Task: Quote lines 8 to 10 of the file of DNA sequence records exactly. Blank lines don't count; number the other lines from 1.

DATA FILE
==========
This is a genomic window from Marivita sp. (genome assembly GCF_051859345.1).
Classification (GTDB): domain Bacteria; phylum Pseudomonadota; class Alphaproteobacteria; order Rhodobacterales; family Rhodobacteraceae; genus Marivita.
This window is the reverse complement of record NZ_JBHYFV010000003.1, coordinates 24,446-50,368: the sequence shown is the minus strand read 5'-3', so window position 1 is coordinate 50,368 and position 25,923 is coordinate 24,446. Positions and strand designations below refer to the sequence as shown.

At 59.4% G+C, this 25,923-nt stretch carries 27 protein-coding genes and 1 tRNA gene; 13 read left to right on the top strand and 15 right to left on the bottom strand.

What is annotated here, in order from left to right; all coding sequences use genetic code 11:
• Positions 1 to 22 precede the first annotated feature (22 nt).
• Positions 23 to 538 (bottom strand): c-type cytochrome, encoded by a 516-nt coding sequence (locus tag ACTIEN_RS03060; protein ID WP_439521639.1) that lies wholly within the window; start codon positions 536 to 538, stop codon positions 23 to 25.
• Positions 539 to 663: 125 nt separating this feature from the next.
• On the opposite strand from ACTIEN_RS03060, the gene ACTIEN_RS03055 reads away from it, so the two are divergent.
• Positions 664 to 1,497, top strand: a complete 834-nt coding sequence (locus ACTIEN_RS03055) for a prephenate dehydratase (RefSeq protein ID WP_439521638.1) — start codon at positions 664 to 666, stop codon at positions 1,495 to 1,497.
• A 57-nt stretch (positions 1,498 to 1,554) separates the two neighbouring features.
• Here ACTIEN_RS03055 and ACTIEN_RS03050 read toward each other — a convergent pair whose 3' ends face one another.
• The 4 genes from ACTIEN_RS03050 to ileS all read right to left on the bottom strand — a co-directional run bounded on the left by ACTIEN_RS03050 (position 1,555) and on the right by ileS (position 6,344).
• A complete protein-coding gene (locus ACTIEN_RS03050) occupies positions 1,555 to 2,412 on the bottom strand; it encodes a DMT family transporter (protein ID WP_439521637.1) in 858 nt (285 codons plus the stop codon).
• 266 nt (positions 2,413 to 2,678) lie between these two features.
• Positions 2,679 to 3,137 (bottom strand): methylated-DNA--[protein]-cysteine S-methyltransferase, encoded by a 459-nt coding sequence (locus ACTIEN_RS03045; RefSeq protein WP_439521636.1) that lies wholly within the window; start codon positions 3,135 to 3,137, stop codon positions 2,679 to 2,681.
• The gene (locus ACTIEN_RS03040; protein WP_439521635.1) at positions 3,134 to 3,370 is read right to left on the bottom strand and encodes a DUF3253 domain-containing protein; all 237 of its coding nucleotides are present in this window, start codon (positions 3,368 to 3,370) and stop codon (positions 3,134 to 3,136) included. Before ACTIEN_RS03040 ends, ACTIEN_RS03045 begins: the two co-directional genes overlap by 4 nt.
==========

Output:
• Positions 539 to 663: 125 nt separating this feature from the next.
• On the opposite strand from ACTIEN_RS03060, the gene ACTIEN_RS03055 reads away from it, so the two are divergent.
• Positions 664 to 1,497, top strand: a complete 834-nt coding sequence (locus ACTIEN_RS03055) for a prephenate dehydratase (RefSeq protein ID WP_439521638.1) — start codon at positions 664 to 666, stop codon at positions 1,495 to 1,497.